The statewide eviction moratorium is set to expire in 20 days, putting more than one million Californians at risk of losing their homes. Susie Steimle reports. (6-10-21)
- Now our original series, Project Home.
- The statewide eviction moratorium is set to expire in 20 days, putting more than a million Californians at risk of losing their homes.
- And Tonight KPIX 5's Susie Steimle talked to some tenants who are begging the governor for an extension, Susie.
SUSIE STEIMLE: And Ken, they're begging the governor and the state assembly to expand AB 91, and that as you know is the law that directs federal stimulus funding to pay back 80% of unpaid rent from COVID-19. And, these tenants are saying that money is not getting into the right hands.
VANESSA BULNES: We're all going through the same thing, sleepless nights, you know, getting those notices on the door.
SUSIE STEIMLE: Vanessa Bulnes' landlord already threatened to evict her once after she lost her job and couldn't pay rent in March of this year. Since then, she's applied for state rent relief but hasn't seen a dime.
VANESSA BULNES: It's like waiting for the rain to come and it's not coming. There's no rain, there's no funding, and I put my application in on March 24.
SUSIE STEIMLE: Tenants like Vanessa are protected against eviction, but in 20 days the statewide moratorium lifts.
JACKIE ZANERI: That there is rent assistance money out there. We just need to make sure that it gets where it is supposed to go.
SUSIE STEIMLE: Jackie Zaneri is a staff attorney with ACCE. She says getting tenants rent relief has been a bureaucratic mess coupled with serious equity issues. Some tenants she works with don't even have a computer and many don't speak English.
JACKIE ZANERI: While tenants are waiting, those protections that are supposed to help them until they get the money are starting to expire.
SUSIE STEIMLE: According to the National Equity Atlas, California's estimated rent debt is $4.2 billion 911,000 households are behind on rent. 78% of renters in debt are low-income and 76% are people of color.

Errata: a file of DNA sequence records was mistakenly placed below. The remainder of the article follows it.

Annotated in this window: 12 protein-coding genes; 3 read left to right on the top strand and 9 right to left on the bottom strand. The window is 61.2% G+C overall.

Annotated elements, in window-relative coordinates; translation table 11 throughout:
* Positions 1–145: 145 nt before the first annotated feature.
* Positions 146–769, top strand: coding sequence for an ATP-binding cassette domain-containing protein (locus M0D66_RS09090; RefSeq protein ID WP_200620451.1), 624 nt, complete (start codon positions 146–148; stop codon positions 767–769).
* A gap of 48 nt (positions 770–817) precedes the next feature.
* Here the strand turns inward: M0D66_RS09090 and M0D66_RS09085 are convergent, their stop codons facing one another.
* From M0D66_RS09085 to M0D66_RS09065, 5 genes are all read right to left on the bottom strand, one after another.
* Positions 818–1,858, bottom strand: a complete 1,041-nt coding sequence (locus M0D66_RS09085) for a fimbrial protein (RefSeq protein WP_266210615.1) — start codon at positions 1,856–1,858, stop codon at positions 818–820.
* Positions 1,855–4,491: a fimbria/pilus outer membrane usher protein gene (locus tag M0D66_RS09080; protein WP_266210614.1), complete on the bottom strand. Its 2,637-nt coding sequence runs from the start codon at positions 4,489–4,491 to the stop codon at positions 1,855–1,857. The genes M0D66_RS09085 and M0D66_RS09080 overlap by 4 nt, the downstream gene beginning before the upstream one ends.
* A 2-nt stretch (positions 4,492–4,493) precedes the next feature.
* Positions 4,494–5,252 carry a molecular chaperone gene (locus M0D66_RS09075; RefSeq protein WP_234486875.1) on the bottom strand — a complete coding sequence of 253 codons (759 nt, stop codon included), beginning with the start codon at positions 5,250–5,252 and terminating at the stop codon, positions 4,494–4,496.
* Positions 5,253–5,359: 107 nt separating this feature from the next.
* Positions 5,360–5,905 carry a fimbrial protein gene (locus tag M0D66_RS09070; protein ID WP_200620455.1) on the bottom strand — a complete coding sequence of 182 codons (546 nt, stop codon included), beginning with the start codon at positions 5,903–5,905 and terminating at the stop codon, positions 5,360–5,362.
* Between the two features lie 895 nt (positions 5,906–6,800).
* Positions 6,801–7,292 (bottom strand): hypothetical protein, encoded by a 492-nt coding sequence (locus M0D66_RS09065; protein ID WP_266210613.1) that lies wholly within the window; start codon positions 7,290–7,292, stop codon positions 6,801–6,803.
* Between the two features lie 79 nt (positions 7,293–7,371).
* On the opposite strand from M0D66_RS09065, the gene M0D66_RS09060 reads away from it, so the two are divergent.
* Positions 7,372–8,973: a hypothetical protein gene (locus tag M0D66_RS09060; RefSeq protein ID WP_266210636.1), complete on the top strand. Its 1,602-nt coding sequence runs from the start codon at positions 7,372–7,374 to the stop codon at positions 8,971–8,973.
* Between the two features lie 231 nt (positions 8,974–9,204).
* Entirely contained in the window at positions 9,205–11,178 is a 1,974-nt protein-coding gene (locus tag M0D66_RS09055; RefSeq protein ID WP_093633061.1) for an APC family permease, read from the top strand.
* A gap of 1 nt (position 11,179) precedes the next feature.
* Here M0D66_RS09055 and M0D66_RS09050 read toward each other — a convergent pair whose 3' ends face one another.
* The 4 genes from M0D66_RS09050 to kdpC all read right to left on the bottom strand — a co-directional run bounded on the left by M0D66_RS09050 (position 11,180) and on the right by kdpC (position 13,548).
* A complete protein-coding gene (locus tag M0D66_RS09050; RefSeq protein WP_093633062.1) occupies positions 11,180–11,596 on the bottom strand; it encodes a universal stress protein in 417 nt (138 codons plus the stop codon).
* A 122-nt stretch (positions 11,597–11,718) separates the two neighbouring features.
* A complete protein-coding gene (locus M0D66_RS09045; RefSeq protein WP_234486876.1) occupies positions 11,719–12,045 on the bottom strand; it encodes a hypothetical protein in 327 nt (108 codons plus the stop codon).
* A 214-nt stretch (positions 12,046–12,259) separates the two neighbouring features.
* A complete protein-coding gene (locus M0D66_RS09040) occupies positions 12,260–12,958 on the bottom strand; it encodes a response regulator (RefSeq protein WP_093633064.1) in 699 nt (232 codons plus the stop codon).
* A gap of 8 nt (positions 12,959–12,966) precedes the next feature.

SID LAKIREDDY: You should be allowed to go to court to get redressed. I mean, that's what sort of governs our civilization.
SUSIE STEIMLE: Sid Lakireddy is the president of the California Rental Housing Association. He says he's willing to wait for tenants who can prove they've applied for assistance, but says he has other tenants refusing to pay and abusing the moratorium. He says at some point the housing business needs to be able to reopen too.
SID LAKIREDDY: No other industry has been asked to carry the burden we have been asked. And to continue to ask us to do this after we've done it so long, I believe is wrong.
- Now, Susie, Vanessa lives in Oakland. Doesn't that city have its own local protections in place to protect her?
SUSIE STEIMLE: Yes it does Liz but those protections in Oakland only last through the end of the state of the emergency. So, it's a little bit more ambiguous, and that makes some of those tenants nervous. Because they don't really know when the end of the state of emergency is. We know June 15 is the reopening but the state of emergency is a bit ambiguous. So, they're worried about a ripple effect if the state protections lift, what could be next?
- Right, right, there is a lot of uncertainty right now. All right Susie, thank you.